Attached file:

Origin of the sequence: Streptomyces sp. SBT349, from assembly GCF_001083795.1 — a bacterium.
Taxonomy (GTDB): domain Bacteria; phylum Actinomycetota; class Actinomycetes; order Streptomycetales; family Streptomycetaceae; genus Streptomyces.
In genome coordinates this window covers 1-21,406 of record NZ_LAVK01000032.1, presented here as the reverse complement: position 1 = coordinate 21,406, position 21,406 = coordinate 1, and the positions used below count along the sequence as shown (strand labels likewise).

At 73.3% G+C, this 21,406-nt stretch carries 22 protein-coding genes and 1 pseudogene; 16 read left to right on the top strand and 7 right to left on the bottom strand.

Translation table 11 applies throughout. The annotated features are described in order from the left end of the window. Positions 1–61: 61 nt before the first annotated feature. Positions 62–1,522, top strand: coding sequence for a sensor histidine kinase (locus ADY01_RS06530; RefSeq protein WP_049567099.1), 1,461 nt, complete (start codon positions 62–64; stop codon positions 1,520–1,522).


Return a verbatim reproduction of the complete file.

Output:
Origin of the sequence: Streptomyces sp. SBT349, from assembly GCF_001083795.1 — a bacterium.
Taxonomy (GTDB): domain Bacteria; phylum Actinomycetota; class Actinomycetes; order Streptomycetales; family Streptomycetaceae; genus Streptomyces.
In genome coordinates this window covers 1-21,406 of record NZ_LAVK01000032.1, presented here as the reverse complement: position 1 = coordinate 21,406, position 21,406 = coordinate 1, and the positions used below count along the sequence as shown (strand labels likewise).

At 73.3% G+C, this 21,406-nt stretch carries 22 protein-coding genes and 1 pseudogene; 16 read left to right on the top strand and 7 right to left on the bottom strand.

Translation table 11 applies throughout. The annotated features are described in order from the left end of the window. Positions 1–61: 61 nt before the first annotated feature. Positions 62–1,522, top strand: coding sequence for a sensor histidine kinase (locus ADY01_RS06530; RefSeq protein WP_049567099.1), 1,461 nt, complete (start codon positions 62–64; stop codon positions 1,520–1,522).